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The field of philosophy tells us this lady's intrinsic telos — as opposed to the extrinsic use to which we would like to put her.

Teleology is a statement about the purpose of some thing or other. Teleology is a key component when philosophers try to explain some aspect of reality, as it helps to understand it to know what the philosopher thinks it is for.

A fork, for example, has the obvious purpose of being for eating food with. Before the era of the great philosophers, it was not known what forks were for. During these primitive times, forks were only used in crude competitions (where horseshoes are used today), and people ate with their fingers.

Fred Phelps was a famous exponent of teleology, as it is much harder to argue against a recommended lifestyle when it is claimed to have a divine purpose.

Teleology informs the fields of morals and ethics. Scoutmasters and priests are both assisted toward ethical behavior by the teleological conclusion that children, with their pert and supple bodies, exist for the purpose of being diddled.


The word teleology comes from the Greek τέλος, telos, "end, purpose" and -λογία, logia, "branch of learning." Christian von Woof did not coin the term in 1728, because he was writing in Latin, and his new word, "teleologia," was too. But a related English word was simply too useful to throw out on this technicality.

The study of teleology took a giant step forward when Dr. Taco Bell invented the teleophone. This device meant that everyone could automatically find out what stuff is for, although nowadays we instead just Google it. Modern Britons claim to have justification for their actions by noting that "I saw it on the Telly."

Intrinsic and extrinsic teleology

Teleology that depends on the human use of a thing is called extrinsic. Philosophers also imagine things having an intrinsic teleology that is independent of what humans use them for. For instance, Aristotle said the acorn had the telos to become a tall oak tree. This intrinsic teleology is totally independent of the extrinsic one, in the minds of outdoorsmen such as Ewell Gibbons, for the acorn to be a staple of a regular though eccentric diet. Philosophers often lie in fields, listening to the acorns chant, "I think I can! I think I can!" although the drugs may have something to do with this.


Teleology in western philosophy originated with Plato and Aristotle. In eastern philosophy, there is no analog.

The eastern philosopher Sun Tzu did not rely on "telos," but still tended to know which end of each weapon was the business end. Whereas to Islamic intellectuals [sic], the "telos" of all living things is to give praise to the Almighty, always by the name of Allah and almost never as "Good Grief," while never sketching a drawing of Him.

For those without comedic tastes, the self-proclaimed experts at Wikipedia have an article very remotely related to Teleology.

Plato, in his Foodies, distinguishes between a thing's necessary and sufficient telos. For example, if Socrates is sitting in an Athenian prison, the elasticity of his tendons is what allows him to be sitting, and so a physical description of his tendons can be listed as necessary conditions or auxiliary causes of his act of sitting. However, to say that Socrates is sitting, does not give us any idea why it came to be that he was sitting in the first place — that is, as a fellow convict might put it, "What are you in for?" To say why he was sitting and not not sitting, we have to explain what it is about sitting that is good, for all products of actions occur because the actor saw some good in them. It is usually enough to compare it against standing up all day. But not to a philosopher.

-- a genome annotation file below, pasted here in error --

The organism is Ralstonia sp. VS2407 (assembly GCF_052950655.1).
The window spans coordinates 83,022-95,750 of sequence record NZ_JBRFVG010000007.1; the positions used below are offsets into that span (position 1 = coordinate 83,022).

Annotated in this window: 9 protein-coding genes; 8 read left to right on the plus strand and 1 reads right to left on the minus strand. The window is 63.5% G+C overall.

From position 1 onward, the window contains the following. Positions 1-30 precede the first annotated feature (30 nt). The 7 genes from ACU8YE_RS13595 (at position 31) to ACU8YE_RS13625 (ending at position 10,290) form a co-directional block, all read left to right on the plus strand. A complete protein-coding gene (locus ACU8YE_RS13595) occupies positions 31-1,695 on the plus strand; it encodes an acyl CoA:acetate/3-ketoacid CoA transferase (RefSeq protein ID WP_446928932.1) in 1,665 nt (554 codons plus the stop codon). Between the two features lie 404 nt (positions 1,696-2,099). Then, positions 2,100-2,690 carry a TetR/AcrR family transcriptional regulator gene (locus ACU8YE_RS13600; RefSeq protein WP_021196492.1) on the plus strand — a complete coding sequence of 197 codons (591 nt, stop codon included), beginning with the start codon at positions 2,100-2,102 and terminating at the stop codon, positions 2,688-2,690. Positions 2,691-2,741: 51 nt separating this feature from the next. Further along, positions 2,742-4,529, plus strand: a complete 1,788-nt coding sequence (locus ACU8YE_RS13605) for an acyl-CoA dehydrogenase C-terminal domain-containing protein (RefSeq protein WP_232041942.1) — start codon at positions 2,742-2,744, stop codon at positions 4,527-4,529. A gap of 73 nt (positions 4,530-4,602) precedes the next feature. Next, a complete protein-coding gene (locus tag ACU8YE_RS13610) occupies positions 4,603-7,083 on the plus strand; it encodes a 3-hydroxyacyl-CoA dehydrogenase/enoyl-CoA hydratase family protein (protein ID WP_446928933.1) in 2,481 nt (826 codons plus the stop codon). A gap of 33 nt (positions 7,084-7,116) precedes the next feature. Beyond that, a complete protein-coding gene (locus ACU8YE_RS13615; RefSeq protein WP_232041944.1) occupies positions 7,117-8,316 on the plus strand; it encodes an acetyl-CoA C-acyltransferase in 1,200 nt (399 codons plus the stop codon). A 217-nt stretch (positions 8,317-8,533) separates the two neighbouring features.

Aristotle likewise criticised Democritus for reducing all things to mere necessity, because doing so neglects the aim, order, and "final cause," which brings them about. The business of philosophy would decline swiftly if it were performed without asserting some point, or what practitioners call a "pitch line."

Once the classical scholars argued that everything was defined by some cosmic purpose, they immediately had to settle whether Earth itself was simply a large doll house manipulated by a bearded schoolgirl in the sky. Evangelists to this day argue that our cosmic telos is either to fight abortion or to have a lot of them, and always before the pregnancy begins to show.


Bacon's big Egg.

Since the Novum Organum (Big Egg) of Francis Bacon, teleological explanations in science are avoided in favor of efficient material explanations. In those days of Bacon and Eggs, theories of causation became viewed as subjective. Most government Science grants do not contain funding to interview the Lord Himself to get the straight story. As Jose Canseco best put it, "It is what it is."

Teleology continually creeps into papers published in the physical sciences. This is criticised, though the people who practice it insist that it is simply a shorthand for the same thing phrased more conventionally. For example, a botanist who writes that the leaves of the Venus's Fly Trap exist for the purpose of ensnaring and consuming flies is ostracized and excluded from Peer Review; whereas the botanist who simply writes that the Venus's Fly Trap would go extinct if it instead waited for pizzas to be delivered remains a member in good standing of the scientific community.

Whether we exist for the purpose of survival, or whether we have become so good at survival because of the awfulness of the alternative, remains quality fodder for philosophers, and easier to debate than the stuff about angels-on-the-head-of-a-pin.

See also

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